Wednesday, March 16, 2016

Pairing Informational & Narrative Texts to Develop Content Vocabulary Knowledge

Vocabulary development plays a critical role in young children's learning to read, however, it continues to be one of the most difficult skills to teach.

Word meaning does not exist in isolation, rather vocabulary learning is connected to acquiring sufficient knowledge of the world and allowing children to talk about their vast experiences in it. The instructional implication for this is that content vocabulary must be taught within the context of building knowledge (Anderson & Freebody, 1981; Nagy, 2005).

Recent studies in shared book reading showed improved oral language development and vocabulary acquisition when new words were explicitly taught in the context of related science concepts and organized around high-priority content knowledge (science themes), varied text genres (informational and narrative texts combined), and explicit interactive discussions of content words (those involving science-related words) (French, 2004; Leung, 2008; Spycher, 2009).

So then, how can we teach content words to young children in ways that are effective and that accelerate learning?

We can begin by helping young children understand the relationship between new words and their connected concepts. For example, it would be difficult to understand the importance of watching out for the tight end, the offensive player who can either block or catch the ball, without knowing something about the sport of football. Therefore, effective vocabulary instruction needs to help young children understand the relationships between new words and connected concepts while deepening their knowledge of the world.

Two research-based ways to do this are to integrate informational and narrative text in order to provide young children with multiple exposures to new words and concepts and to provide ample opportunity to talk about connections made between the words and concepts.

What does this really mean and what does it look like in the classroom?

Let's say you are getting ready to do a unit on the earth. You might pair the informational text The Earth (vocabulary- earth, river, island) with the narrative text Over in the Meadow (vocabulary- meadow, shore, pond).

I had trouble locating The Earth by Trent Johnson. Another possible option is Earth by Thomas K. Adamson.

For a look at several different versions of Over in the Meadow, check out the  post Over in the... from the blog Pen Pals & Picture Books here.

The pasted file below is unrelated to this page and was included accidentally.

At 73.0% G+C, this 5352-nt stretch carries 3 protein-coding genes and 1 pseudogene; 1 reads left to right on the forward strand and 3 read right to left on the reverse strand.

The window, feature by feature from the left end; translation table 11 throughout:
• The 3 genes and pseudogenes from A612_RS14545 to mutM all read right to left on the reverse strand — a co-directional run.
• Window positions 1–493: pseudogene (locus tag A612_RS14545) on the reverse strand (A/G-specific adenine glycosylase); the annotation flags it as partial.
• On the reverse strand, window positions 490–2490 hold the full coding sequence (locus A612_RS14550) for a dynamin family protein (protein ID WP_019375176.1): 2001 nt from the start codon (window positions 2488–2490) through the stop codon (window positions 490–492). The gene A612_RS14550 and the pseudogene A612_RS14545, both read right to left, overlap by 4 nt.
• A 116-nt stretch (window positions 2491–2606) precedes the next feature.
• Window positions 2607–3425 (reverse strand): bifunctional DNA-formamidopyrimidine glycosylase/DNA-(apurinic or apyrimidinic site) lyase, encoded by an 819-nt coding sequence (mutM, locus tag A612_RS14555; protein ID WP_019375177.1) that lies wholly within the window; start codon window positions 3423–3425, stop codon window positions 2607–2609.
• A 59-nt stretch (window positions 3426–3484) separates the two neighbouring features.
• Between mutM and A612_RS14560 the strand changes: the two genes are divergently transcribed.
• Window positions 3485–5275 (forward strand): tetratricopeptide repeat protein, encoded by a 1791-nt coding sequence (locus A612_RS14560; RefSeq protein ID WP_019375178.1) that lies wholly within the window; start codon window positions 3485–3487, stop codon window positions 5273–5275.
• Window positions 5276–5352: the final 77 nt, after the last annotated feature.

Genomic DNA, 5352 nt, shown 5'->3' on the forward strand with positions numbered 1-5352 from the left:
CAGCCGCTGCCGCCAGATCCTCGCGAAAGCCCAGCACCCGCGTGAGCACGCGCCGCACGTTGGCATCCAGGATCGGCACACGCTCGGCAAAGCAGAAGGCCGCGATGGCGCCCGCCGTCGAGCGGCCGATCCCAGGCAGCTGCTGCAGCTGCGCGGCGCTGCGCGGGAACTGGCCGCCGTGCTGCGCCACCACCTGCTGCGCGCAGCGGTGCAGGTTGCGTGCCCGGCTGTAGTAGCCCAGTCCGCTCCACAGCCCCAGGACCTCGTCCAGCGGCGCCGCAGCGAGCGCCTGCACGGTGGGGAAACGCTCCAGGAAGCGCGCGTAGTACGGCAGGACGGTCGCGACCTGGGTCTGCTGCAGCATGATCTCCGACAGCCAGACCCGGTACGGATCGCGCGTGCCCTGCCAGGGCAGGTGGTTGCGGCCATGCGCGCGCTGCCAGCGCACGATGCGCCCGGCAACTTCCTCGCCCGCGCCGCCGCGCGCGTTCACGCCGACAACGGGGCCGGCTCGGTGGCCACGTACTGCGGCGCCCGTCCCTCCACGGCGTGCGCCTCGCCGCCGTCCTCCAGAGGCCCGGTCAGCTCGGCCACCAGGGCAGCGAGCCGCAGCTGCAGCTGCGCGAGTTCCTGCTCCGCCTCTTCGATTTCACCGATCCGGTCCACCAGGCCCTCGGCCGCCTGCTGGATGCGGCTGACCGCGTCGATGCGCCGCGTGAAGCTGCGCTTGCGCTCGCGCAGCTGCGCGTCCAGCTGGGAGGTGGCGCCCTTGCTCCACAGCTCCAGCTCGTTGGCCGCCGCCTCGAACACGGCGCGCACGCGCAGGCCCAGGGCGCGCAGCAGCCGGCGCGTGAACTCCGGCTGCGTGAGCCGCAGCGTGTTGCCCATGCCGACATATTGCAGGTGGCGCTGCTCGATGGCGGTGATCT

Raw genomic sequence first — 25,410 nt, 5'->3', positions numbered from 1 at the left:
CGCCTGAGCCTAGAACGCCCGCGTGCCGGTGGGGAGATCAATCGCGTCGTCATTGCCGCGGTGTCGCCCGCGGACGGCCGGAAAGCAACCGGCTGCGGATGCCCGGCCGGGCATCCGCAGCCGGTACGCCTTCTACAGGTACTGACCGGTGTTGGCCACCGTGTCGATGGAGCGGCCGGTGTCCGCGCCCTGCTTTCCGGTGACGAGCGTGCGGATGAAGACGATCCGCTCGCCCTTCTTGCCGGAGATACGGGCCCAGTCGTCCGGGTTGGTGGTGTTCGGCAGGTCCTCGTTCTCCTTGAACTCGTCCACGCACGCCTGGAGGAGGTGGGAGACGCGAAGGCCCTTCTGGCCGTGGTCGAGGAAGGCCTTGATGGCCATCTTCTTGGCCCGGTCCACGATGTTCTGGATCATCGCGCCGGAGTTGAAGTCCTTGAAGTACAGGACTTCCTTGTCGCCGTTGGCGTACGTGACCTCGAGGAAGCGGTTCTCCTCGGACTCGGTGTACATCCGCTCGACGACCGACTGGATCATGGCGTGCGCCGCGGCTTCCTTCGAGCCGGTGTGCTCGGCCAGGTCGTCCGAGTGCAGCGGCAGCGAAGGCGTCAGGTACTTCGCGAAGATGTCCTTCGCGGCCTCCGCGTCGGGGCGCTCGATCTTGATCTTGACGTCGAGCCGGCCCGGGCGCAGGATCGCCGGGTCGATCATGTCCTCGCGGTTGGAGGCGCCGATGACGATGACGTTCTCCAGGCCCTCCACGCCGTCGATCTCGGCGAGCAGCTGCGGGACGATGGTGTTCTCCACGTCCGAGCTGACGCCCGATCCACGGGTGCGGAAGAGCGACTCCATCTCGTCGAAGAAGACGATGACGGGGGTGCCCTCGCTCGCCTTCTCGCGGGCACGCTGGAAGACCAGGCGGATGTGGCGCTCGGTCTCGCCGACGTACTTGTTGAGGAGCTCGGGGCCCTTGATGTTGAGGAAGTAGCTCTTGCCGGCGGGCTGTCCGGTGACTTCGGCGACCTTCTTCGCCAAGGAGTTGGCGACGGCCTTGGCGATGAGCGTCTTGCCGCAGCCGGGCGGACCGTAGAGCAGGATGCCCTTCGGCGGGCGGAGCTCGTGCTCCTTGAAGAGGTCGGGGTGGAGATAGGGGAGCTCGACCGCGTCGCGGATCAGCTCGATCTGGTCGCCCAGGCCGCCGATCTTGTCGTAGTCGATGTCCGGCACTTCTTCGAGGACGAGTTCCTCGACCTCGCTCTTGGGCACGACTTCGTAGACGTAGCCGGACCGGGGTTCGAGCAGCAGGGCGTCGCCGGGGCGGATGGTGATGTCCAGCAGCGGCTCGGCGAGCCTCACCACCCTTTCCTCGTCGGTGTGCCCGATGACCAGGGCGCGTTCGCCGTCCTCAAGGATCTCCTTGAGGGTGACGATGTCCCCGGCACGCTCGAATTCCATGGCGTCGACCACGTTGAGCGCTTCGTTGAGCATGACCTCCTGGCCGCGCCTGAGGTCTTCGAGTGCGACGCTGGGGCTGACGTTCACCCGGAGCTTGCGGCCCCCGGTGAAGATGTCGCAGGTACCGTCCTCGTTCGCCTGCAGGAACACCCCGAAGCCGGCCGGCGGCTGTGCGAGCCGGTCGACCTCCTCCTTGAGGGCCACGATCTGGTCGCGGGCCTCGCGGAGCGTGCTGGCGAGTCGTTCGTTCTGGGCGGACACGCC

Day 1
From the narrative, introduce three new theme-related words with connected concepts. Introduce each of the three words using picture cards.
          A meadow is a place outside with lots of grass where animals live. 
          A shore is a part of the ground that is next to water. 
          A pond is water with ground all around it where animals can live.
Since Over in the Meadow is a narrative, review the characters in the story (all of the animals that live in the meadow) and the big event that occurred (the mother animals told the baby animals what they could or could not do on the earth).

Introduce the book, do a picture walk, and have students make predictions about what they think will happen in the story.

Read the book, stopping briefly to define words when they appear on a page. After reading, have children discuss the book while trying to use the target words. Facilitate and scaffold the discussion as needed to ensure students are using the target words in their discussion.

Day 2
On the second day, reread the story and review important words and concepts.

Day 3
Have students examine pictures of the earth's surface.
Discuss the new theme and build background knowledge.
         "This week we are going to read books and learn about the earth. Our earth           is where we live. It is made up of land and water. Look at these pictures.              This is land and it is part of the earth. This is water and it is part of our                   earth. You will listen for three magic words in the book."
Point to the first picture or concept card- earth
          "This is a picture of the earth. The earth is a place where we live that is                  made of land and water."